Jakubowicz handles these threads with coherence and vigor.
I went into the excellent Criterion set named “Dietrich & Von Sternberg in Hollywood” thinking that I knew a great deal about Marlene Dietrich’s legacy, but came out admiring both her star power and Josef von Sternberg’s directorial talent a great deal more. The best Criterion box sets like “Martin Scorsese’s World Cinema Project” and “Dekalog” serve as film classes that people can take at home. These are sets that you can spend days with, not just revisiting classic films but dissecting and learning about them in a way that makes not only these movies more interesting but can impact the way you view all cinema. This is one of the best Blu-ray box sets of the year.
Following the success of 1930’s “The Blue Angel,” Josef von Sternberg and Marlene Dietrich entered into a partnership that would shape cinema in the decade to follow. The German classic led to a contract at Paramount that resulted in six films directed by Von Sternberg and starring Dietrich from 1930 to 1935. Two of them would produce Best Director and Best Actress Academy Award nominations for the pair, and one of those films would even be the highest-grossing film of its year of release. Watching them over eight decades later, it’s striking to see how completely that Von Sternberg knew how to use his superstar. The overall quality of the films may fluctuate but the way Von Sternberg uses his star is always fascinating. It’s a perfect marriage between filmmaker and icon with Von Sternberg’s framing and use of shadows enhancing what would become Dietrich’s internationally famous sense of mystery.
The best of the six films in the set for this viewer is also the commercial peak of their collaboration, the #1 film of 1932, “Shanghai Express.” Both of the artists who give this set its name are working at the height of their ability and fame here in what should be considered essential in the subgenre of the train movie. As Homay King says in one of the special features on the film, the plot of “Shanghai Express” is kind of secondary to the experience of enjoying it. Sure, there’s some intrigue and romance, but this is a film about images. Some of the most iconic shots of Dietrich come from this film, including that gorgeous cover on the right, and it’s no wonder the movie won the Oscar for Cinematography (for Lee Garmes, although it's reported that Von Sternberg himself did most of it). It’s not just its use of shadow and light in gorgeously restored HD but the way that Von Sternberg frames his scenes, often using frames within frames, from train car windows to mosquito nets. It’s a gorgeous film, one of the best you could possibly own on Blu-ray.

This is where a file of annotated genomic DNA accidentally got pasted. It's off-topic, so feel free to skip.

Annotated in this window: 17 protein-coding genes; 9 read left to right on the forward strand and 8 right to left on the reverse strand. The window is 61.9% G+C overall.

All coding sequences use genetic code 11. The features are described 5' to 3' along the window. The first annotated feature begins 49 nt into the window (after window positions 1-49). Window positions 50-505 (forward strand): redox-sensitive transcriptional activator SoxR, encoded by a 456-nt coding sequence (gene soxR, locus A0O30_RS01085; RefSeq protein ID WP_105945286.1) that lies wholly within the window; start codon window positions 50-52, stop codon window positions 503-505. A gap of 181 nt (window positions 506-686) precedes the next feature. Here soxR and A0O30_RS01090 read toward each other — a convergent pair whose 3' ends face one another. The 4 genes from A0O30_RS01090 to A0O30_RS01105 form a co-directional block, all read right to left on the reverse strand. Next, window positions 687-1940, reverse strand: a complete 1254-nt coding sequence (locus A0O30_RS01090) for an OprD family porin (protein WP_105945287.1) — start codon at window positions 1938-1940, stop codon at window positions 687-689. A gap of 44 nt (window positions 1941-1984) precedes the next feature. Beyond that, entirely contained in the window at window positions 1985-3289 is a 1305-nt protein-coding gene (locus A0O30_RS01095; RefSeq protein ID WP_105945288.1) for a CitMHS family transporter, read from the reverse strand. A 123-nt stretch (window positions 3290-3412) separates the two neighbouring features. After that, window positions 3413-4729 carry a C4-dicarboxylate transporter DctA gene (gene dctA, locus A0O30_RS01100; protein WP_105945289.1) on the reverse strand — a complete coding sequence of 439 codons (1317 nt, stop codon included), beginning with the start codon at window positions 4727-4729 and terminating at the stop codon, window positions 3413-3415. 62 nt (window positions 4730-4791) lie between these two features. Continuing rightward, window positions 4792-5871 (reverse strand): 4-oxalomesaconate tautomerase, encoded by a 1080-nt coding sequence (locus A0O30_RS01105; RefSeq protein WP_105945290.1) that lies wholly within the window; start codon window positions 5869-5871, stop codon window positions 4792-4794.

Watching the other movies consecutively, it’s fascinating to consider how much cinema served a purpose as a travelogue in this era of moviemaking. Decades before one could bring up pictures of the other side of the world on their phones, this is how we were given visions of exotic, foreign locales in films like “Morocco” (with Gary Cooper), “The Scarlet Empress,” and “The Devil is a Woman.” Movies like “Shanghai Express” may have been shot in the United States, but they were a window for viewers of the ‘30s to form their impressions of other parts of the world. And Von Sternberg’s incredible eye shaped not only the way people imagined places they would never see but then how they would be reinterpreted in other films.
As with all the great Criterion box sets, “Dietrich & Von Sternberg in Hollywood” is full of great special features, including interviews with film scholars, new documentaries, a new video essay, archival material, and a great booklet with essays from experts on classic cinema, including the amazing Farran Smith Nehme. Whether or not you’re a fan of Dietrich or classic cinema in general, this is a must-own. Get your copy here (and do it quickly because it’s currently 50% off).
New 2K or 4K digital restorations of all six films, with uncompressed monaural soundtracks on the Blu-rays
New interviews with film scholars Janet Bergstrom and Homay King; director Josef von Sternberg’s son, Nicholas; Deutsche Kinemathek curator Silke Ronneburg; and costume designer and historian Deborah Nadoolman Landis
New documentary about actor Marlene Dietrich’s German origins, featuring film scholars Gerd Gemünden and Noah Isenberg
New documentary on Dietrich’s status as a feminist icon, featuring film scholars Mary Desjardins, Amy Lawrence, and Patricia White
The Legionnaire and the Lady, a 1936 Lux Radio Theatre adaptation of Morocco, featuring Dietrich and actor Clark Gable
New video essay by critics Cristina Álvarez López and Adrian Martin
The Fashion Side of Hollywood, a 1935 publicity short featuring Dietrich and costume designer Travis Banton
Television interview with Dietrich from 1971
PLUS: A book featuring essays by critics Imogen Sara Smith, Gary Giddins, and Farran Smith Nehme
An essay on the art of choosing a favorite film.
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